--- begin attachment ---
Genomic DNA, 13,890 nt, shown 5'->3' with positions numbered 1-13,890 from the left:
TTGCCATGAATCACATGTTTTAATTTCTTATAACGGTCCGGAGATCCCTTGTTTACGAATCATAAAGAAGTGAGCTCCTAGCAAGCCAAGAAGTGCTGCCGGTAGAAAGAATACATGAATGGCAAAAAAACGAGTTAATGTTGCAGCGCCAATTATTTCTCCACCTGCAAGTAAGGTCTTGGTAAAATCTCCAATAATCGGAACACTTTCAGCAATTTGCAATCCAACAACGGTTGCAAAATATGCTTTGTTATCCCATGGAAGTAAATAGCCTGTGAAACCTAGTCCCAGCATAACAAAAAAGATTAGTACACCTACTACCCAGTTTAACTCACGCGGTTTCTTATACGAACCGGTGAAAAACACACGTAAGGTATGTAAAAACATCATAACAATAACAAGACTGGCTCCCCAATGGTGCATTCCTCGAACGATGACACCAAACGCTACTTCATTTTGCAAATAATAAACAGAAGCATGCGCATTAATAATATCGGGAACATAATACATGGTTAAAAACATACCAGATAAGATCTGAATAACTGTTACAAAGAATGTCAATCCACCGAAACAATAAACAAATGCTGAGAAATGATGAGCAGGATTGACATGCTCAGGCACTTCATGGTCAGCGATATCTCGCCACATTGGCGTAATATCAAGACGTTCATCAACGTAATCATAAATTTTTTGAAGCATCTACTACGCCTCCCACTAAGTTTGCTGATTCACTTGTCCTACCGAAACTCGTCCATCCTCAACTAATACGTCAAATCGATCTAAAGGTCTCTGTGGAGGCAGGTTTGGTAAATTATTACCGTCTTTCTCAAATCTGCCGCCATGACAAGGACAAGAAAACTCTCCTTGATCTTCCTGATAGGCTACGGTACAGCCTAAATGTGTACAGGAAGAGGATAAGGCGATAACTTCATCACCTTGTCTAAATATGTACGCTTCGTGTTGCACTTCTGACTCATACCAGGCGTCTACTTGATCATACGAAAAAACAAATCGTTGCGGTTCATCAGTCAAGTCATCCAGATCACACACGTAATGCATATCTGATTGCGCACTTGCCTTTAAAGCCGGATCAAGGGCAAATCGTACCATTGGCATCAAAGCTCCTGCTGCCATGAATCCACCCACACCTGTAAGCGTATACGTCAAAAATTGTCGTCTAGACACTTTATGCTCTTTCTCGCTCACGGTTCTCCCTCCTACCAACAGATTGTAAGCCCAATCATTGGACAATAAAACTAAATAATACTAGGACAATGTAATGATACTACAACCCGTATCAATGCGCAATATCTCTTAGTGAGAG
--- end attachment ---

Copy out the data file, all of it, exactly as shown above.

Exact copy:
Genomic DNA, 13,890 nt, shown 5'->3' with positions numbered 1-13,890 from the left:
TTGCCATGAATCACATGTTTTAATTTCTTATAACGGTCCGGAGATCCCTTGTTTACGAATCATAAAGAAGTGAGCTCCTAGCAAGCCAAGAAGTGCTGCCGGTAGAAAGAATACATGAATGGCAAAAAAACGAGTTAATGTTGCAGCGCCAATTATTTCTCCACCTGCAAGTAAGGTCTTGGTAAAATCTCCAATAATCGGAACACTTTCAGCAATTTGCAATCCAACAACGGTTGCAAAATATGCTTTGTTATCCCATGGAAGTAAATAGCCTGTGAAACCTAGTCCCAGCATAACAAAAAAGATTAGTACACCTACTACCCAGTTTAACTCACGCGGTTTCTTATACGAACCGGTGAAAAACACACGTAAGGTATGTAAAAACATCATAACAATAACAAGACTGGCTCCCCAATGGTGCATTCCTCGAACGATGACACCAAACGCTACTTCATTTTGCAAATAATAAACAGAAGCATGCGCATTAATAATATCGGGAACATAATACATGGTTAAAAACATACCAGATAAGATCTGAATAACTGTTACAAAGAATGTCAATCCACCGAAACAATAAACAAATGCTGAGAAATGATGAGCAGGATTGACATGCTCAGGCACTTCATGGTCAGCGATATCTCGCCACATTGGCGTAATATCAAGACGTTCATCAACGTAATCATAAATTTTTTGAAGCATCTACTACGCCTCCCACTAAGTTTGCTGATTCACTTGTCCTACCGAAACTCGTCCATCCTCAACTAATACGTCAAATCGATCTAAAGGTCTCTGTGGAGGCAGGTTTGGTAAATTATTACCGTCTTTCTCAAATCTGCCGCCATGACAAGGACAAGAAAACTCTCCTTGATCTTCCTGATAGGCTACGGTACAGCCTAAATGTGTACAGGAAGAGGATAAGGCGATAACTTCATCACCTTGTCTAAATATGTACGCTTCGTGTTGCACTTCTGACTCATACCAGGCGTCTACTTGATCATACGAAAAAACAAATCGTTGCGGTTCATCAGTCAAGTCATCCAGATCACACACGTAATGCATATCTGATTGCGCACTTGCCTTTAAAGCCGGATCAAGGGCAAATCGTACCATTGGCATCAAAGCTCCTGCTGCCATGAATCCACCCACACCTGTAAGCGTATACGTCAAAAATTGTCGTCTAGACACTTTATGCTCTTTCTCGCTCACGGTTCTCCCTCCTACCAACAGATTGTAAGCCCAATCATTGGACAATAAAACTAAATAATACTAGGACAATGTAATGATACTACAACCCGTATCAATGCGCAATATCTCTTAGTGAGAG